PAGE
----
19. A dwarf, who was a mystic, escaped from jail. The call went out that there was a small medium at large.

20. And finally, there was the person who sent 20 different puns to his friends with the hope that at least 10 of the puns would make them laugh. No pun in 10 did.

Astronaut Scott Kelly and author Tom Wolfe. Photo courtesy of Amiko Kauderer

By Daniel Dunaief

How often do you get to talk to someone whose legend loomed large over your childhood?

Last year, I had the privilege of interviewing author Tom Wolfe, who died last week at the age of 88. Wolfe wrote “The Right Stuff,” “The Bonfire of the Vanities,” and “The Electric Kool-Aid Acid Test,” among others. I spoke with Wolfe about astronaut Scott Kelly, who was so inspired by “The Right Stuff” that he directed a life he considered somewhat aimless toward becoming a fighter pilot and, eventually, an astronaut.

My conversation was rewarding and memorable, so I thought I’d share my interview with the legendary author.

DD: Kelly credits you with putting him on a path that led him to spend almost a year aboard the International Space Station. Is there a satisfaction that comes from that?

TW: Nothing else I’ve written has had such a beautiful result. He told me he’d been floundering around trying to figure out what to do with his life. He hadn’t been doing well in school. Then he just got the idea of going into space and became an astronaut.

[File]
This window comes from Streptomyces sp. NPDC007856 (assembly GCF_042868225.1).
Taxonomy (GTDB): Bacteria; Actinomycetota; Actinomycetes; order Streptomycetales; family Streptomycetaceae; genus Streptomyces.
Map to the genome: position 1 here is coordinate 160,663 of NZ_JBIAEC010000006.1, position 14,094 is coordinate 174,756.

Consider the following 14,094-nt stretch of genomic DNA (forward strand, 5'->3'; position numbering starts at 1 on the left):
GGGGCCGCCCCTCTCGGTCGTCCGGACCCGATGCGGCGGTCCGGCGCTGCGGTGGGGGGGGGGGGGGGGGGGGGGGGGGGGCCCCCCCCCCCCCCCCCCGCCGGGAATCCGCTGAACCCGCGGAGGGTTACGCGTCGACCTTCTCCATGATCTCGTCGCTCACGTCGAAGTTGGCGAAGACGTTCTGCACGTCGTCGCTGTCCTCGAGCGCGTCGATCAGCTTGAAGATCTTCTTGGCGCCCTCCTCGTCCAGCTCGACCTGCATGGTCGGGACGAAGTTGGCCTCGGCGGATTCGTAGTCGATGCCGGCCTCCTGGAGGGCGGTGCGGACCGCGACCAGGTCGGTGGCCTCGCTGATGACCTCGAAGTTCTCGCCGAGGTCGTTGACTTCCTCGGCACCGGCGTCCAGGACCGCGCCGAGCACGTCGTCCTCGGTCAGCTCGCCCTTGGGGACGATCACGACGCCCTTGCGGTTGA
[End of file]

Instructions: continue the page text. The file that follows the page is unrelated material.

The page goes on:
DD: Did you know he took “The Right Stuff” with him?

TW: He sent me from the space station a picture of the cover on his iPad. That was one of the greatest messages I ever got.

DD: Do you think Kelly’s mission increased the excitement about space?

TW: There’s been a general lack of a sense of heroism in much of the post-World War II era and there were people who responded to the space program in general in that fashion.

DD: How does the excitement now compare to the early days of the space program?

TW: John Glenn’s return created a lot of excitement. At that time, we seemed to be at war in space with the Russians. That was what kept the space program going. There was always this threat. It’s very hard to hit the Earth from space. You’ve got three speeds: the speed of what you fired the rocket with, then you’ve got the speed at the end of that opening shot and you’ve got the speed of hitting the Earth, which is moving.